In order to further investigate the relationship between species, pathways, and microbiome response, we performed Spearman correlation analysis between the 41 significant species and the 84 significant pathways that they contributed to (Fig. 3a). A consistent pattern between the 3 species enriched in non-responders and specific functional groups was not observed, besides the significant positive correlations (Spearman, adjusted p < 0.1) with fucofuranose biosynthesis, flavin biosynthesis, and its precursors (Fig. 3a). On the contrary, a significantly larger and consistent pattern of positive associations between species and pathways was observed in the responders’ enriched taxonomic and functional signatures. Some of the strongest positive correlations were observed between the responders’ enriched species, including C. aerofaciens, F. saccharivorans, E. hallii, Gemmiger formicilis, and G. pamelaeae, and several pathways related to the biosynthesis of amino acids, e.g., arginine, isoleucine, and ornithine biosynthesis, among others (Fig. 3a). Metabolic cross-feeding of the aforementioned biosynthetically costly amino acids has been shown to promote stronger cooperative microbial interactions and drastically impact the community dynamics [25].

Fig. 3
figure 3

Microbiome functional differences of responders, partial-responders, and non-responders to lifestyle interventions. a Heatmap showing Spearman’s rank-based correlations between species and pathways with significantly different abundance (using ordinal regression among non-responders, partial-responders, and responders groups; adjusted p < 0.1). Only pathways with contributions from at least one of the species enriched in the same condition are shown. FDR-corrected p < 0.1 was deemed significant. The condition where the species or pathways are enriched is shown in coral and green for non-responders and responders, respectively. b Barplots showing the number of significant KOs mapped to each enriched pathway in responder and non-responder in green and coral, respectively. c Volcano plot of differentially abundant KOs based on the comparison between responders and non-responders. The log2 fold change and the log10 p values adjusted for multiple testing are plotted for each of the KOs. The dots marked with green represent significant KOs and the dots marked with red represent significant KOs involved in the biosynthesis of amino acids. The significant species which contributed to these KOs were annotated in the plot. d Comparison of the degree and closeness centrality between responders (R) and non-responders (NR) SparCC networks (Student t test, ***: p < 0.001). e Co-abundance network among species enriched in responders, the amino acid-related KOs, and amino acids (AA) auxotroph species (only significant correlations are considered, p < 0.05). Color intensity of the edges refers to the correlation value. The green, blue, and red color of the nodes represents species enriched in responders, the amino acid-related KOs, and AA auxotroph species, respectively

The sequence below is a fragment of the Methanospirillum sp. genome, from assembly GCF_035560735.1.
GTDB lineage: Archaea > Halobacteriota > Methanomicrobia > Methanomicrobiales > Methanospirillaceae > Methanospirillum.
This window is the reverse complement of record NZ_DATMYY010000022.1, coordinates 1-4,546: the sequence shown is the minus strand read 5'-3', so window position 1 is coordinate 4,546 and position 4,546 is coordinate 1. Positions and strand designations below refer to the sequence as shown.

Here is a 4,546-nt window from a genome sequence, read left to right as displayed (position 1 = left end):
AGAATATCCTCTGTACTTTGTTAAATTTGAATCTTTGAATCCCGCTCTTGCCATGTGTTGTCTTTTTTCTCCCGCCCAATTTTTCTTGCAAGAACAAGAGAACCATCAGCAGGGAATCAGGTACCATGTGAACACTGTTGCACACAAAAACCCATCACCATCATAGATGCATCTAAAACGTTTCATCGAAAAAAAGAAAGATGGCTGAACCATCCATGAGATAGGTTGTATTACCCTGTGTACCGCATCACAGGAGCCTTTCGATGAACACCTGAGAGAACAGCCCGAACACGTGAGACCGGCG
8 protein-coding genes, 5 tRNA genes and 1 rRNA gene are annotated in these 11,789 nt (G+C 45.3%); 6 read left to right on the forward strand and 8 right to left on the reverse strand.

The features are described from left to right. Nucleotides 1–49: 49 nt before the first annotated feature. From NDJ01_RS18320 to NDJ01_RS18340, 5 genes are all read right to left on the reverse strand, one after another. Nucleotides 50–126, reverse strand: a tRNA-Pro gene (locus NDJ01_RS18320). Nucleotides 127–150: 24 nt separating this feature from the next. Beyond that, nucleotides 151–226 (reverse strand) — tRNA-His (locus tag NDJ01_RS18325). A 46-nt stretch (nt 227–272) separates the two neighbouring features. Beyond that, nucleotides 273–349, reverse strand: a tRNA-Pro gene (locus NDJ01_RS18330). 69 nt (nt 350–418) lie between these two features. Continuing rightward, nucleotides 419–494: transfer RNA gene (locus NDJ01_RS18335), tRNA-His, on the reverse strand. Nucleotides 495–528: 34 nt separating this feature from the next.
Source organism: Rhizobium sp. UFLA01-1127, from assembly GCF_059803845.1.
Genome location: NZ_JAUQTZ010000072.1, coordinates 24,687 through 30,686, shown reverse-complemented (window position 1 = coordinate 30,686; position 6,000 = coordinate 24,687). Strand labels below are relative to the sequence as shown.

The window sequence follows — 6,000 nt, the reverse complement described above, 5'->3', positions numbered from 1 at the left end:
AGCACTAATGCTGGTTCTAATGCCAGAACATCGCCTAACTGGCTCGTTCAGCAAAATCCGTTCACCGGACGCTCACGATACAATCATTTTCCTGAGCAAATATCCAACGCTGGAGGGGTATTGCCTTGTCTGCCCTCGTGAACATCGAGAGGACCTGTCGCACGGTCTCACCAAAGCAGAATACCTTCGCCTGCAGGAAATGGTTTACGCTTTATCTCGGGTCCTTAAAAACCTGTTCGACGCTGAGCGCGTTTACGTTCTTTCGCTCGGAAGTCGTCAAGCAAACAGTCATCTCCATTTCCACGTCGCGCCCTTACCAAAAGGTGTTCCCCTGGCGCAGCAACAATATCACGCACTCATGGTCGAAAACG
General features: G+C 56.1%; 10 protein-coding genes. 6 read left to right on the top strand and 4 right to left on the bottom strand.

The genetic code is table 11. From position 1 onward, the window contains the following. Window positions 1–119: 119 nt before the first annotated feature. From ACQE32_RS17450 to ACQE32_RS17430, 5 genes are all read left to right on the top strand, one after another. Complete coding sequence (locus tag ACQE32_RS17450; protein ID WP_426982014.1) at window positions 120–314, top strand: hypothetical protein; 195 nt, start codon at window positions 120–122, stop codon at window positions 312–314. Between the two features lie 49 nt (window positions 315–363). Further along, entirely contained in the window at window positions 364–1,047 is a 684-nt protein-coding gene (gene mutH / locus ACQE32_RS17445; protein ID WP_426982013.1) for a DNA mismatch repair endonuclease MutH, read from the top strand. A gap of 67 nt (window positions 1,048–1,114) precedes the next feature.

We subsequently performed differential abundance comparisons between responders and non-responders for the 2768 detected KEGG Orthology (KOs) and found 395 as significantly different (Wilcoxon rank sum test, adjusted p < 0.1). Among them, only 11 were more abundant in non-responders, whereas the remaining 384 KOs were highly abundant in responders (Fig. 3b). By mapping the significant KOs to the KEGG pathway database, the biosynthesis of secondary metabolites and biosynthesis of amino acids were two of the pathways with the highest KO contribution in responders, while very limited results were obtained for the non-responders (Fig. 3b). A significant enrichment of KOs related to the biosynthesis of amino acids in the responders compared to the non-responders was also observed (chi-square test, p < 0.01) with 43 KOs found to be significantly higher in responders, whereas none were higher in non-responders. Moreover, we investigated the species contributions to these amino acid-related KOs that were significantly enriched in the responders. We pinpointed 10 species that were top contributors to multiple significant KOs including Faecalibacterium prausnitzii, Bacteroides cellulosilyticus, Fusicatenibacter saccharivorans, Eubacterium ramulus, and Eubacterium hallii (Fig. 3c).